This morning in Rockford’s Winnebago County Courthouse, lawyers showed up for both Special Prosecutor Thomas McQueen and the Quest investigators.
They were there to fend off contempt of court charges bought by McHenry County State’s Attorney Lou Bianchi.
Judge Joseph McGraw was under the impression that the contempt was “direct,” that is, it had occurred in his courtroom, but Terry Ekl, Bianchi’s attorney, explained that “some occurred outside of the courtroom, so we have labeled it ‘indirect contempt.'”
Ekl did point out that “false testimony would have been directly in front of you.”
Roger Weber, a lawyer whom I heard was representing Quest employees Robert Scigalski and Patrick Hanretty, asked for a substitution of judges.
McQueen’s attorney Matt Henderson also asked that another jurist be substituted for Judge Joesph McGraw.
McGraw tried the two criminal trials prosecuted and lost by McQueen and Henry Tonigan without even hearing a defense by Ekl having been offered.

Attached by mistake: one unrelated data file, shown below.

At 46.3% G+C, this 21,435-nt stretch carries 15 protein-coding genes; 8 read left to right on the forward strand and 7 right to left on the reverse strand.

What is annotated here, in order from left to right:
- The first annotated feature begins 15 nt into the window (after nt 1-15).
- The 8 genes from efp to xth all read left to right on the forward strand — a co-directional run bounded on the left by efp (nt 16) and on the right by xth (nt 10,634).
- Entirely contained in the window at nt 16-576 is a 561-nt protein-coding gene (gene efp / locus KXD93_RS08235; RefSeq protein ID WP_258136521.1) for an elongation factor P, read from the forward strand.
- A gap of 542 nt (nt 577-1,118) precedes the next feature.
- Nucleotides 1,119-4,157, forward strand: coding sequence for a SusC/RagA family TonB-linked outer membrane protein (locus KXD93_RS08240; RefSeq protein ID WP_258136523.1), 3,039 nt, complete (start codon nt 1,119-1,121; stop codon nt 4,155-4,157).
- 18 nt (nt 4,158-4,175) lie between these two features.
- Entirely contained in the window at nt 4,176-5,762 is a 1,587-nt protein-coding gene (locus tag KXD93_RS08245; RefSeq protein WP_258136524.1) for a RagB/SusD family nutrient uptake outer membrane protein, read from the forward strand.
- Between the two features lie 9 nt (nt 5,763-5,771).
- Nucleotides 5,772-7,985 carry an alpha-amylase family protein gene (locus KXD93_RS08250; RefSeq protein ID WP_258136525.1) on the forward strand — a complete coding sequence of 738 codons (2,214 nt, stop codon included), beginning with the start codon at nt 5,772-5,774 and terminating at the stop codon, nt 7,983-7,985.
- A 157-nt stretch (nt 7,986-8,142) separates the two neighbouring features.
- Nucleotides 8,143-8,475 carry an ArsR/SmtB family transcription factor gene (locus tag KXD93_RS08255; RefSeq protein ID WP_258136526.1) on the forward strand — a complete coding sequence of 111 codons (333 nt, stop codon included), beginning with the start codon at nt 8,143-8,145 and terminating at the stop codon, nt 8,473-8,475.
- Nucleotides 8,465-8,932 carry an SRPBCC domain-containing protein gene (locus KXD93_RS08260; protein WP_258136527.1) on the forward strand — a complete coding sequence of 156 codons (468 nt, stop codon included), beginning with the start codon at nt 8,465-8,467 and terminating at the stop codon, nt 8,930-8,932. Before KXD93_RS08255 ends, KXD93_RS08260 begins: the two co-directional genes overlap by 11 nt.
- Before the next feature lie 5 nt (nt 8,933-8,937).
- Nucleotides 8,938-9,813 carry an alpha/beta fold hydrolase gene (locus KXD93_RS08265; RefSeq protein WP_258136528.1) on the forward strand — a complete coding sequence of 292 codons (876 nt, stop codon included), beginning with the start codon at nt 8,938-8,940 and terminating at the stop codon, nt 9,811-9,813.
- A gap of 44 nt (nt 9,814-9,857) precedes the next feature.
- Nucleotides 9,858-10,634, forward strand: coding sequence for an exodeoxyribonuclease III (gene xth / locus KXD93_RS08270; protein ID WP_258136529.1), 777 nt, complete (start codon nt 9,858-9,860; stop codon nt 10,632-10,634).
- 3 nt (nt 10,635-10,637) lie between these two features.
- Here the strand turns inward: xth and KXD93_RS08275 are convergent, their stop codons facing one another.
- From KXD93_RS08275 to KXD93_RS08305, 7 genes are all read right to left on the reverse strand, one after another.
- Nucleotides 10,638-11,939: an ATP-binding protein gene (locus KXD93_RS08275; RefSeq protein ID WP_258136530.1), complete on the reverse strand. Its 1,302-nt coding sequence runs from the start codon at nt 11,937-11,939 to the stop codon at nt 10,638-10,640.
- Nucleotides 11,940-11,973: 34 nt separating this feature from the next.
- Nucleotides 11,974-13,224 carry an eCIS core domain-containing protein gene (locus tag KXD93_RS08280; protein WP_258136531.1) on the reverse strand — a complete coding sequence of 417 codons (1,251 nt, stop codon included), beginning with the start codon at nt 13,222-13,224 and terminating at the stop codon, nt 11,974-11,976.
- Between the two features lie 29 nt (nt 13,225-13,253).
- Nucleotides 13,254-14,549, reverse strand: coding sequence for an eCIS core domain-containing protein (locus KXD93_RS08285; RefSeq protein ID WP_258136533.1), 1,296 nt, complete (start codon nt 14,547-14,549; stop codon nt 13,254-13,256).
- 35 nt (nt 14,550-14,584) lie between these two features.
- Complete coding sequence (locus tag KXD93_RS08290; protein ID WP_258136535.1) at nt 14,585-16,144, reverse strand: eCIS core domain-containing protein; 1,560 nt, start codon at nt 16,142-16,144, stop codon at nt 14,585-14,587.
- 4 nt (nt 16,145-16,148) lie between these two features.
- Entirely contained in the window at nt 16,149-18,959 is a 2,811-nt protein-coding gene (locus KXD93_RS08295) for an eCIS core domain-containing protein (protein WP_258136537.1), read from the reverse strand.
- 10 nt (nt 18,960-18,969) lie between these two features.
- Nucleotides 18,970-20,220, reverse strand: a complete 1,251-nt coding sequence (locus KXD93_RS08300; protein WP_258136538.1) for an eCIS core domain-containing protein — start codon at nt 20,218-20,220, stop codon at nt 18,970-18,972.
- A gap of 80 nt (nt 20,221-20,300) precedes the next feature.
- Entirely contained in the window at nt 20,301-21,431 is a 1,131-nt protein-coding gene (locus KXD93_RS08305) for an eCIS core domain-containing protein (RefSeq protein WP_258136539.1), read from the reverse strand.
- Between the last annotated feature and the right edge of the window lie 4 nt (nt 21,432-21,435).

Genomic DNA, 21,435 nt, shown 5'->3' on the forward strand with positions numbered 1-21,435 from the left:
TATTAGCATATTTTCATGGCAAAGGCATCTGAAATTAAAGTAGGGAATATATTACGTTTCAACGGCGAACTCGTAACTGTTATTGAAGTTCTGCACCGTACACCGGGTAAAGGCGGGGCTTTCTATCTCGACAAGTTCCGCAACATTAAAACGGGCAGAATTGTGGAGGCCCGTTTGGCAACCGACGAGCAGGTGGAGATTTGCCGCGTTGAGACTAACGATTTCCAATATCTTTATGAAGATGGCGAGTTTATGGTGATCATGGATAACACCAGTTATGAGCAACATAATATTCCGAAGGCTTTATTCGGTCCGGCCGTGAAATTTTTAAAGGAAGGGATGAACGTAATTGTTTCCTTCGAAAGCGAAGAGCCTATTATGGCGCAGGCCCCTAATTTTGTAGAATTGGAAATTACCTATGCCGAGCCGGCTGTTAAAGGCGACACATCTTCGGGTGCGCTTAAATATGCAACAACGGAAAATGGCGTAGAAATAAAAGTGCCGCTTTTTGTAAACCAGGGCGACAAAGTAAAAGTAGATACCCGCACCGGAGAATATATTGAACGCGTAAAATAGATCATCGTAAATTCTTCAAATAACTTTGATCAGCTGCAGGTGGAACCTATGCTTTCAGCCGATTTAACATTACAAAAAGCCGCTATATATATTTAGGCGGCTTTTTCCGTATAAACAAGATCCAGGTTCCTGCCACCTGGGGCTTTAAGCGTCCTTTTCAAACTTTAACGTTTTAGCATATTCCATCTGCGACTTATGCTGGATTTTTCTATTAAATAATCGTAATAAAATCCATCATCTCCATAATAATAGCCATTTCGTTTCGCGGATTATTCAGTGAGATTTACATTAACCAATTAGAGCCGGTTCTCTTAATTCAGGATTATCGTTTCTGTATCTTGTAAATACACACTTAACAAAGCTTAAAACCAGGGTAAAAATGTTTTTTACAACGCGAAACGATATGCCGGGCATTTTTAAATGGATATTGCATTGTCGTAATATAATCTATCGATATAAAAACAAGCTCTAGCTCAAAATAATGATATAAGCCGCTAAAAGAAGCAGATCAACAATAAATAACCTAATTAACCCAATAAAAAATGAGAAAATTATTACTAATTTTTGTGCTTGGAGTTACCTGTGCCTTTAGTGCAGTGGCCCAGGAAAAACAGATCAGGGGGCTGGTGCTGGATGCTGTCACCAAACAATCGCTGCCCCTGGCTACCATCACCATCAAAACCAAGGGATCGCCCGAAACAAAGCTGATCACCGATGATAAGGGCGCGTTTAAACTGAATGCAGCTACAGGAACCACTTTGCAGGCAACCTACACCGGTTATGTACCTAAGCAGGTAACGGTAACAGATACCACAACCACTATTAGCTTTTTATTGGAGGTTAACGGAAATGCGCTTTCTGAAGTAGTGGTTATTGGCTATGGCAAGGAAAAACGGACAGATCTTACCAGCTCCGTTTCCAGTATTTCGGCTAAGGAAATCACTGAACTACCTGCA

Judge McGraw took the two motions under advisement, although he said the following about Weber’s motion, which was based on a rule numbered 114.5:
“I do not believe that this applies to criminal contempt.
“I’ve encountered this in another context.”
Bianchi attorney Ekl said that he did not acknowledge that they are entitled to the statutory procedural rights under the criminal code, but they are entitled to due process rights.
After setting up the briefing schedule, Judge McGraw asked, “Who’s to prosecute it?”
He wondered whether it would be “the State’s Attorney or a private party.”
“With your Honor’s permission, I’ll be happy to prosecute it,” Ekl replied.
Both Joyce Synek and Mike McCleary, both indicted but not convicted by McQueen and Tonigan, were in the courtroom.